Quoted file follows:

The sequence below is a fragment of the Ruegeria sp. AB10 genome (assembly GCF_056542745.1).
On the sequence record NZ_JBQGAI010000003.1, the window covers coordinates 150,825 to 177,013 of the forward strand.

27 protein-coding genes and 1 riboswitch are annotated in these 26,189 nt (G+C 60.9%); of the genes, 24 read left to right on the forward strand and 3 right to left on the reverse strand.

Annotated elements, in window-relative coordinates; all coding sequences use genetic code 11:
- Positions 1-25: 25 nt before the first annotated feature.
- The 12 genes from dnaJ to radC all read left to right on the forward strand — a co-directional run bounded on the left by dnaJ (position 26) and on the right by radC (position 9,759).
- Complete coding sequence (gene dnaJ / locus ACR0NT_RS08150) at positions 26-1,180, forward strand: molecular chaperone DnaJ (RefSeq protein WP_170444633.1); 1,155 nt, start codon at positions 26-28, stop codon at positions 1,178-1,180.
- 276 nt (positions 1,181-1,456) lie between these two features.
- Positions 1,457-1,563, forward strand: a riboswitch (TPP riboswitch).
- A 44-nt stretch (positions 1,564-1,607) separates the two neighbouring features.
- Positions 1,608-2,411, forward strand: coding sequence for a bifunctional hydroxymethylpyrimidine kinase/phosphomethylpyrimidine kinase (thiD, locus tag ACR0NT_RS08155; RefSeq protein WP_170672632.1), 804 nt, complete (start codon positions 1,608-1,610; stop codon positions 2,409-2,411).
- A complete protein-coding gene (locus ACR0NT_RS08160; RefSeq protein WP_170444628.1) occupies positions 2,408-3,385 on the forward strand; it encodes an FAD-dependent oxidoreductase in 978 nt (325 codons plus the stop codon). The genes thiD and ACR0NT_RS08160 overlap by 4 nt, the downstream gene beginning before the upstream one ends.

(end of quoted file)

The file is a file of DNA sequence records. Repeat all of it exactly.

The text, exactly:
The sequence below is a fragment of the Ruegeria sp. AB10 genome (assembly GCF_056542745.1).
On the sequence record NZ_JBQGAI010000003.1, the window covers coordinates 150,825 to 177,013 of the forward strand.

27 protein-coding genes and 1 riboswitch are annotated in these 26,189 nt (G+C 60.9%); of the genes, 24 read left to right on the forward strand and 3 right to left on the reverse strand.

Annotated elements, in window-relative coordinates; all coding sequences use genetic code 11:
- Positions 1-25: 25 nt before the first annotated feature.
- The 12 genes from dnaJ to radC all read left to right on the forward strand — a co-directional run bounded on the left by dnaJ (position 26) and on the right by radC (position 9,759).
- Complete coding sequence (gene dnaJ / locus ACR0NT_RS08150) at positions 26-1,180, forward strand: molecular chaperone DnaJ (RefSeq protein WP_170444633.1); 1,155 nt, start codon at positions 26-28, stop codon at positions 1,178-1,180.
- 276 nt (positions 1,181-1,456) lie between these two features.
- Positions 1,457-1,563, forward strand: a riboswitch (TPP riboswitch).
- A 44-nt stretch (positions 1,564-1,607) separates the two neighbouring features.
- Positions 1,608-2,411, forward strand: coding sequence for a bifunctional hydroxymethylpyrimidine kinase/phosphomethylpyrimidine kinase (thiD, locus tag ACR0NT_RS08155; RefSeq protein WP_170672632.1), 804 nt, complete (start codon positions 1,608-1,610; stop codon positions 2,409-2,411).
- A complete protein-coding gene (locus ACR0NT_RS08160; RefSeq protein WP_170444628.1) occupies positions 2,408-3,385 on the forward strand; it encodes an FAD-dependent oxidoreductase in 978 nt (325 codons plus the stop codon). The genes thiD and ACR0NT_RS08160 overlap by 4 nt, the downstream gene beginning before the upstream one ends.